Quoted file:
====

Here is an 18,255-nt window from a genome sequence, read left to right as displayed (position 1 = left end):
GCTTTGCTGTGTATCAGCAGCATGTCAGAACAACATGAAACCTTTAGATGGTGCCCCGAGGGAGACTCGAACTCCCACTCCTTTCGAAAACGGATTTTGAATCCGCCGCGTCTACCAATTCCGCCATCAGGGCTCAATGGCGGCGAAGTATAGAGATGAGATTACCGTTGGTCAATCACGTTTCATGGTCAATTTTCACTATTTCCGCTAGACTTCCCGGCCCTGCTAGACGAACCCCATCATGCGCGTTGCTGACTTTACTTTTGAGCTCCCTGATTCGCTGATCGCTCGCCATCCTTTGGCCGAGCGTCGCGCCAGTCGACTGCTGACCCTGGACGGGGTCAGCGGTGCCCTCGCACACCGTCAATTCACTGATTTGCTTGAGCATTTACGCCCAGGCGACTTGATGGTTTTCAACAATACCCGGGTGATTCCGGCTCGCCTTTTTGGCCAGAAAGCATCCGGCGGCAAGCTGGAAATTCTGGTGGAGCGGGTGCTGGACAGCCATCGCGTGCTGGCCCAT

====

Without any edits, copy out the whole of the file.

Here is an 18,255-nt window from a genome sequence, read left to right as displayed (position 1 = left end):
GCTTTGCTGTGTATCAGCAGCATGTCAGAACAACATGAAACCTTTAGATGGTGCCCCGAGGGAGACTCGAACTCCCACTCCTTTCGAAAACGGATTTTGAATCCGCCGCGTCTACCAATTCCGCCATCAGGGCTCAATGGCGGCGAAGTATAGAGATGAGATTACCGTTGGTCAATCACGTTTCATGGTCAATTTTCACTATTTCCGCTAGACTTCCCGGCCCTGCTAGACGAACCCCATCATGCGCGTTGCTGACTTTACTTTTGAGCTCCCTGATTCGCTGATCGCTCGCCATCCTTTGGCCGAGCGTCGCGCCAGTCGACTGCTGACCCTGGACGGGGTCAGCGGTGCCCTCGCACACCGTCAATTCACTGATTTGCTTGAGCATTTACGCCCAGGCGACTTGATGGTTTTCAACAATACCCGGGTGATTCCGGCTCGCCTTTTTGGCCAGAAAGCATCCGGCGGCAAGCTGGAAATTCTGGTGGAGCGGGTGCTGGACAGCCATCGCGTGCTGGCCCAT